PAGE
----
It turned out to be the only fish of the day but what a beautifully conditioned fish it was…. and to think we nearly didn’t fish that final session was a lesson for the future for sure. All done we headed back to our digs, packed up for our onward trip to Kerry the next day and celebrated with a few more of those lovely silky black drinks they have in Ireland!

Day five onwards to follow so….

Until next time…

Bass at last…

I don’t mind admitting I’ve found it frustrating on the fishing front this year  with commitments in other areas and what have you. Even when I have been able to get out conditions have not been right with weed a particular issue at some of the places I’d usually like to fish. All in all a bit frustrating.

So, it was refreshing on Sunday to get out with my mate Nobby and actually catch…. we only had one bass each, of no particular size, and  both within a couple of minutes of each other as a shoal must have passed through. It was nice to get the hits as we did – Nobby’s was on his trusty Tacklehouse Feedshallow and mine took a Fiiish Black Minnow. Strangely, conditions seemed to improve with a nice bit of white water developing after our brief flirtations at bass catching but we couldn’t tempt anything for toffee whether that be off the top, mid water or softs bounced along the bottom.

Still, hopefully this heralds the start of better things this summer and autumn as from the shore reports I’ve seen I don’t think many have fared that well with lures  to date in my neck off the woods.

One foot note, if you’ll excuse the pun, my new wading boots arrived from the US recently – took the plunge and went for some Korkers Devil’s Canyon boots after a good steer on them…..  first impressions from yesterday are they are light and  extremely comfy. I should have worn the felt studded sole yesterday given the terrain but nonetheless the cling-on studded were grippy enough. Will have to remember to post thoughts after several wears to see how they are holding up.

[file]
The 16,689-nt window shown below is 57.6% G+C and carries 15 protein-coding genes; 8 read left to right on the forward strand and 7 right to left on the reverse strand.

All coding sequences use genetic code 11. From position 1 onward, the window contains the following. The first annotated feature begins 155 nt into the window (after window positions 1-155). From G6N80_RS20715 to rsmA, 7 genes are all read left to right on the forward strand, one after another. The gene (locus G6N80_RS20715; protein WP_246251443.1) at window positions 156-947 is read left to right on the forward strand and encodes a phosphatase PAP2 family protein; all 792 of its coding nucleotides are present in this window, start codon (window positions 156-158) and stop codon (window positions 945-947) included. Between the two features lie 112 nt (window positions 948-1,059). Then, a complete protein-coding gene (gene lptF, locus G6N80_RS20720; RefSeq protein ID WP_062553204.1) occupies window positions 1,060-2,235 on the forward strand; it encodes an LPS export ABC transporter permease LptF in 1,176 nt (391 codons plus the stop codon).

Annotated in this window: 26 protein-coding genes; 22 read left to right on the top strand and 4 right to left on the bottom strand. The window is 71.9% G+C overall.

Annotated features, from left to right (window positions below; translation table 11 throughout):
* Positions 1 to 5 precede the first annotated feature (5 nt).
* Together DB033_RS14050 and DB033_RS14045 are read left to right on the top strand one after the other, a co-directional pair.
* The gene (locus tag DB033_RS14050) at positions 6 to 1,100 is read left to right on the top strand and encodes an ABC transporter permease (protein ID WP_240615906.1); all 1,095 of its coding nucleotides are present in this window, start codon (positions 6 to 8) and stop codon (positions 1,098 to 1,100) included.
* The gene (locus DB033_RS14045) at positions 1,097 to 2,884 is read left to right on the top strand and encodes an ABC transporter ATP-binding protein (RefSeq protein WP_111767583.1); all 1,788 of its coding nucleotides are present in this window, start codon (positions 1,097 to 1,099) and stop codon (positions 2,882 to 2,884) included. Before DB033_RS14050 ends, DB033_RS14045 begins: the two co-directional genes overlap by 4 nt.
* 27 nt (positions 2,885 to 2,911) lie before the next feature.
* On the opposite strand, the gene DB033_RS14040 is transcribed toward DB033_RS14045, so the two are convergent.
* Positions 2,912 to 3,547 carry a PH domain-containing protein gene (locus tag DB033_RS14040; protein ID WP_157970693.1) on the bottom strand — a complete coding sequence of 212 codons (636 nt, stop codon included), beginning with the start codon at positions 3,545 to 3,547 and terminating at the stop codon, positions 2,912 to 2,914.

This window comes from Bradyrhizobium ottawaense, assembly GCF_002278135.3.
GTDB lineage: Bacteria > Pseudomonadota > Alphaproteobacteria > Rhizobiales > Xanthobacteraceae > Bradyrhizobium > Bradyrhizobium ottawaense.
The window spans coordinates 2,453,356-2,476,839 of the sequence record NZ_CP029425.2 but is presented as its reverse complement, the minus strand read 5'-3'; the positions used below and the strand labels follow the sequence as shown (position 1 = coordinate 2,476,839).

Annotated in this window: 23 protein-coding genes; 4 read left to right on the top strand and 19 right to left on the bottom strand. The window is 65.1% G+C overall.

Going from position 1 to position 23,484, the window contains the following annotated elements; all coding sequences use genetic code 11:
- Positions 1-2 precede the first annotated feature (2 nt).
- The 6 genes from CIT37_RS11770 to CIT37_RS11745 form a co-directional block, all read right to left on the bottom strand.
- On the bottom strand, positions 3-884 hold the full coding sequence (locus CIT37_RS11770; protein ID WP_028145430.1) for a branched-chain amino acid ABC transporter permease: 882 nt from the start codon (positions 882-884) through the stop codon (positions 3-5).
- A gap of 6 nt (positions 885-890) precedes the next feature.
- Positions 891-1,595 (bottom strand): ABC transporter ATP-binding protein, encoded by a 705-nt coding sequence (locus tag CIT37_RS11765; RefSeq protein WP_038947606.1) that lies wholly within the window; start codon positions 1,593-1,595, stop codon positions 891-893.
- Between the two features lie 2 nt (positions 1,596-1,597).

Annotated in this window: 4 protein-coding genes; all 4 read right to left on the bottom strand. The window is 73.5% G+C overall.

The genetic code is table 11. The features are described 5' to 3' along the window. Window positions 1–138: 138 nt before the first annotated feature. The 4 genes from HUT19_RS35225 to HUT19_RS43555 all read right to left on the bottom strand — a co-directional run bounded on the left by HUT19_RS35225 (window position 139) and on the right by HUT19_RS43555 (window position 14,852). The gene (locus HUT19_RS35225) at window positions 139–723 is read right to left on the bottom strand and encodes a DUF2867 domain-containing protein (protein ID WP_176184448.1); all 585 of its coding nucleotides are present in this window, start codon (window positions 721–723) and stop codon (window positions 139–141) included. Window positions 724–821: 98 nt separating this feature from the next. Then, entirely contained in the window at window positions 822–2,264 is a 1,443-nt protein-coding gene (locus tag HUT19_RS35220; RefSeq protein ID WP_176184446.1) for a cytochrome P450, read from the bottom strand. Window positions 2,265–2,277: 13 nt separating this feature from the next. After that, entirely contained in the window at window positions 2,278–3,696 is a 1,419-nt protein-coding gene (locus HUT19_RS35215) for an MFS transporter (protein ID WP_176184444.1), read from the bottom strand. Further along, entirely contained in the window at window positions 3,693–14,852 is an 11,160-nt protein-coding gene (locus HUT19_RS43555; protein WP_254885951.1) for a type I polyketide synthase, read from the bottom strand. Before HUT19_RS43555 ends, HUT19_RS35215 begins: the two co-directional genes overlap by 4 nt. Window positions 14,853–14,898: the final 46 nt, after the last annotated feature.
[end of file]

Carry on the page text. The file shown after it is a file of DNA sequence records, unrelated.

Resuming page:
Until next time…

All in the dark!


Last minute decision yesterday evening to go for a quick session in Dorset this morning….. it had to be an early start so I could get back for my son’s football – probably a 3 hour fishing window at best! So with the alarm set for some un-Godly hour and kit by the door I was set and thankfully I managed to drag myself out of my pit as planned.

Arrived and was fishing by 5:30am – a good hour and a half before the sun was up and it proved to be a good move as all the fish I had today were taken in the dark. I find it best to use a familiar lure  in the dark so I have confidence in it’s action…. this meant it was on with the Feed Shallow. As if to prove a point first cast I connected with a small pollack.

Two casts later and another hit – this time from a small bass that cleverly unhooked itself when landed and flipped itself back in the water! Damn – no photo!! Not to worry as ten minutes later an ever so slightly bigger fish was landed and snapped!


Followed by another small pollack all within the first hour and under the cover of darkness…


There was not a lot of movement in the water and as the light came up with the rising tide it became very apparent the lack of movement there actually was – next to none….. and with clear water it didn’t look promising for the rest of this short session.

I was joined by another lure angler – Bill and his dog – for a few minutes and I was thankful of Bill’s presence as I had one of those ‘Doh!’ moments when I managed to crack off my lure when casting…. my complete brain failure! I had just changed to a Seaspin Pro-Q 90 surface lure too but luckily, Bill, with great skill, managed to cast to it and pulled it back in for me – cheers Bill if you ever read this!! It was nearly doubly lucky for me as minutes later there was a swirl behind that very lure from a fish that narrowly missed!

That was the last action I had though on the near bite front and with all  the fish caught in the dark it has certainly given me food for thought for future sessions especially where conditions are fairly benign.

So, I headed back home for a bacon sandwich before taking my son to his football match… he lost 2-1! Doh!

Before I finish here are a few other pictures from my early morning Dorset jaunt…





Until next time…

Tough going but pleasant afternoon